This past weekend I finished up “Radical Homemakers: Reclaiming Domesticity from a Consumer Culture” by Shannon Hayes. Basically it is a manifesto for the crunchy side of the opt-out movement. It tries really hard to be a pro-feminist argument for domesticity, but I have a difficult time believing that this book will convince anyone. It is instead a reassurance for the true believer – maybe. It is certainly written for those who have been following the simplicity/lovavore/anti-consumerism movements. In fact, this really isn’t a standalone book. There is too much assumed for the typical America consumer to make heads or tails out of this, especially when they start reading about the book’s heroes (study subjects) who forgo health insurance, live off inheritance, found a rundown, old shack and fixed it up and/or have one solid income earning spouse working while the other plays homesteader.
What did I really enjoy about this book?
For once a book unafraid to use the word “homemaker”. Now of course Ms Hayes does take pains to point out that “housewife” doesn’t mean what you think it means. Supposedly it means something more akin to “freeman”. But still, it is something.
Stuff can’t make you happy. One of those principles that I think touches so much of what is wrong with our society. “Radical Homemakers” devotes a good amount of time to thinking through what the alternatives to “more stuff” are.
A lack of diversity: There is a vast diversity of thought and practice within the opt-out movement. We see only the slightest touch of this in “Radical Homemakers”. Ms Hayes describes that there are all sorts of Radical Homemakers, women, men, families, child-less, singles, single-parents – but all the interviewees have a certain homogeneous world view about them – I really couldn’t tell if this was because Shannon Hayes had selected a narrow band of people she considered “Radical”, if her own writing covered the voices of her subjects up too much or if she just happened to find 20 families opting out of the consumer-driven culture who had read all the same books and echoed each other.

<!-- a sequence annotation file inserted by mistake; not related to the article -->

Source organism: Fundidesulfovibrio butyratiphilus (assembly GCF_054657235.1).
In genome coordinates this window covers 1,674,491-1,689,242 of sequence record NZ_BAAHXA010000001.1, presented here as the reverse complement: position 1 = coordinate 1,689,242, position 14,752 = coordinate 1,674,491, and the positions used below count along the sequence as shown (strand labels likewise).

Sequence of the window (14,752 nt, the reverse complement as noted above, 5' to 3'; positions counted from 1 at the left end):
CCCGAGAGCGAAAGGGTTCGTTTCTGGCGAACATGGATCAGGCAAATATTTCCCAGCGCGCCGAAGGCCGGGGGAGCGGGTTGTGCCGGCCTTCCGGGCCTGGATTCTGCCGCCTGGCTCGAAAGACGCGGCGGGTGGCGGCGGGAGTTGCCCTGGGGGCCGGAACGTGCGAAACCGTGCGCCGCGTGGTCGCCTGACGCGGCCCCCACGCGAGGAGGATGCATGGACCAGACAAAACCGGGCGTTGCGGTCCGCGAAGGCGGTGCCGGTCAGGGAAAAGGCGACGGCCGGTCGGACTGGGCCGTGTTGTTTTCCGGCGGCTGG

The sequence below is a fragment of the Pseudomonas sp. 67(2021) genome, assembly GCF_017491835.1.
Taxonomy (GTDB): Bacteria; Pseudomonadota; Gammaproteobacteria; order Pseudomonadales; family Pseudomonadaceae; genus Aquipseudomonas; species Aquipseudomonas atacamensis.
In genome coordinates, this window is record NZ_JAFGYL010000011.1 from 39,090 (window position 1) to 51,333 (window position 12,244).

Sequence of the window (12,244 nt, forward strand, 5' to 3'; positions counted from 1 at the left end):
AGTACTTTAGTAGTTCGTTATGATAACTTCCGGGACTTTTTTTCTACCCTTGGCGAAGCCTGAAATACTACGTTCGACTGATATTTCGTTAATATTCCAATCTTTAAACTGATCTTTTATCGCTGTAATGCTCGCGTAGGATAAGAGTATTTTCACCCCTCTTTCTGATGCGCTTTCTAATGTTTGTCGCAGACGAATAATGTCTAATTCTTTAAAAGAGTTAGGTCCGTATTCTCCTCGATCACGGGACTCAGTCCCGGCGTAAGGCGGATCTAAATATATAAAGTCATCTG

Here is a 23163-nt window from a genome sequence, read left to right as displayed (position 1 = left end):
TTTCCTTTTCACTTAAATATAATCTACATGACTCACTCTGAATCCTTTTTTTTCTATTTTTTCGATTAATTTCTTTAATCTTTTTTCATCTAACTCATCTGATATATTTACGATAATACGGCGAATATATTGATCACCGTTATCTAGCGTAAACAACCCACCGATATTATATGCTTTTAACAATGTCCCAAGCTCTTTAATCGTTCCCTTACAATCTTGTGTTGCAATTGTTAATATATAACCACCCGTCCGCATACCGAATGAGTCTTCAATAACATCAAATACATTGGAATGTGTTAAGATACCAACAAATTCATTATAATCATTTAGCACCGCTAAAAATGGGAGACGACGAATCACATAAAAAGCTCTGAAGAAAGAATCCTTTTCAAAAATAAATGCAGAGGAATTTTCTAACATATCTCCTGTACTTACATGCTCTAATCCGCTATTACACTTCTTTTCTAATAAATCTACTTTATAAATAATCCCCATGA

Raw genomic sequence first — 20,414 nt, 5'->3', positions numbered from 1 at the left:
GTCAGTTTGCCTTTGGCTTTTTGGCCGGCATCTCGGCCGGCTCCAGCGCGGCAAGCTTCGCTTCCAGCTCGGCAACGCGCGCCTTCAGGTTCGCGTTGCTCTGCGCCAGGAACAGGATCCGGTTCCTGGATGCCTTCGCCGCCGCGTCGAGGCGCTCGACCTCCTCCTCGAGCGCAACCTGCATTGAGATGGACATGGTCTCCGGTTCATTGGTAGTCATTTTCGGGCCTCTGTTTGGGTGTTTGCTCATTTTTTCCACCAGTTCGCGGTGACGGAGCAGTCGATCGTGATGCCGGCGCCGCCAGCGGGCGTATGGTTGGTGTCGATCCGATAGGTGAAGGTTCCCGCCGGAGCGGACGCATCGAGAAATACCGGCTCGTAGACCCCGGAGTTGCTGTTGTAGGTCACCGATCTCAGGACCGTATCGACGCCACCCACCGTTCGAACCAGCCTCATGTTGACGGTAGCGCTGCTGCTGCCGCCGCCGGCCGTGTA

Betty Friedan Fan. Betty is quoted in almost every single chapter. In fact this book is very quote heavy. Lots of quotes give the illusion of a well researched scholarly study, but the quotes are all sort of laboring under the same problem as the interviews. Lots of quote from a rather limited number of sources and all carefully selected to match the author’s world view such as Riane Eisler’s rather fanciful view of pre-historic cultures.
For the general reader, the person not sold on the anti-consumerism movement, I think this book would be horribly discouraging. In fact it was sort of discouraging to me. Ms Hayes doesn’t show you how step out of the rat-race. The stories she shares of those who have managed to step out aren’t really an option for most families, at least not whole clothed. There was no sense of a “first step” that a normal, in debt, working couple with small children, urban or sub-urban family could do. We see people who have been given inheritances, grew up on farms, have families that helped them out – what if you lack any of those resources? I guess you are out of luck and condemned to be another cog in the wheel. In reality of course you aren’t, but I don’t think Radical Homemakers shows that.
All in all
A good book for reaffirming the choices of those who have opted out and maybe a good read for those who are toying with the idea of less consumerism, but deep down inside don’t want to take it too far because that would be just way too much work. If you are looking for a deep exploration of those who have opted to return to homemaking in opposition to the general culture or a guide-book to the way out of consumerism this is not a book you will fall in love with. The view is too narrow and while the beauties and some of the struggles of the trail are described the location of the trail-head is left a mystery.